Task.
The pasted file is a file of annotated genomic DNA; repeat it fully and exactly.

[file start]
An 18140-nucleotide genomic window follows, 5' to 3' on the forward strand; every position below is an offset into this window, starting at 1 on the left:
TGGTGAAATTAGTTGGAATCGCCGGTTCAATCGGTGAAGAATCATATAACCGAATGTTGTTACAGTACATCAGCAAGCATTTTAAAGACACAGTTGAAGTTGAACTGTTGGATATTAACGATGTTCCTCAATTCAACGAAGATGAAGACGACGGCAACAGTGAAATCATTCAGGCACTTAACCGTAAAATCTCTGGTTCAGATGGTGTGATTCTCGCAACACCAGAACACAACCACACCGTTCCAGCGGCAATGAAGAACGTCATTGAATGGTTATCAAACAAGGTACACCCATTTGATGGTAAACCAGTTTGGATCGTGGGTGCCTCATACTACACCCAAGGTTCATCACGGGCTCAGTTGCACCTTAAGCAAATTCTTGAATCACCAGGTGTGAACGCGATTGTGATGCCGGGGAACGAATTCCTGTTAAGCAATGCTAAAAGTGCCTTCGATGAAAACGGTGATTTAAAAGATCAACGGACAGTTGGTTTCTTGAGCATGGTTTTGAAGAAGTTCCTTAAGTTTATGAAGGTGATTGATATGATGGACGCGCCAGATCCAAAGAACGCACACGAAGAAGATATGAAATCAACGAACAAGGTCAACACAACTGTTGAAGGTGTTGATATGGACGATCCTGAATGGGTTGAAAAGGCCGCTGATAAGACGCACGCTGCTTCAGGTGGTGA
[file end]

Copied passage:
An 18140-nucleotide genomic window follows, 5' to 3' on the forward strand; every position below is an offset into this window, starting at 1 on the left:
TGGTGAAATTAGTTGGAATCGCCGGTTCAATCGGTGAAGAATCATATAACCGAATGTTGTTACAGTACATCAGCAAGCATTTTAAAGACACAGTTGAAGTTGAACTGTTGGATATTAACGATGTTCCTCAATTCAACGAAGATGAAGACGACGGCAACAGTGAAATCATTCAGGCACTTAACCGTAAAATCTCTGGTTCAGATGGTGTGATTCTCGCAACACCAGAACACAACCACACCGTTCCAGCGGCAATGAAGAACGTCATTGAATGGTTATCAAACAAGGTACACCCATTTGATGGTAAACCAGTTTGGATCGTGGGTGCCTCATACTACACCCAAGGTTCATCACGGGCTCAGTTGCACCTTAAGCAAATTCTTGAATCACCAGGTGTGAACGCGATTGTGATGCCGGGGAACGAATTCCTGTTAAGCAATGCTAAAAGTGCCTTCGATGAAAACGGTGATTTAAAAGATCAACGGACAGTTGGTTTCTTGAGCATGGTTTTGAAGAAGTTCCTTAAGTTTATGAAGGTGATTGATATGATGGACGCGCCAGATCCAAAGAACGCACACGAAGAAGATATGAAATCAACGAACAAGGTCAACACAACTGTTGAAGGTGTTGATATGGACGATCCTGAATGGGTTGAAAAGGCCGCTGATAAGACGCACGCTGCTTCAGGTGGTGA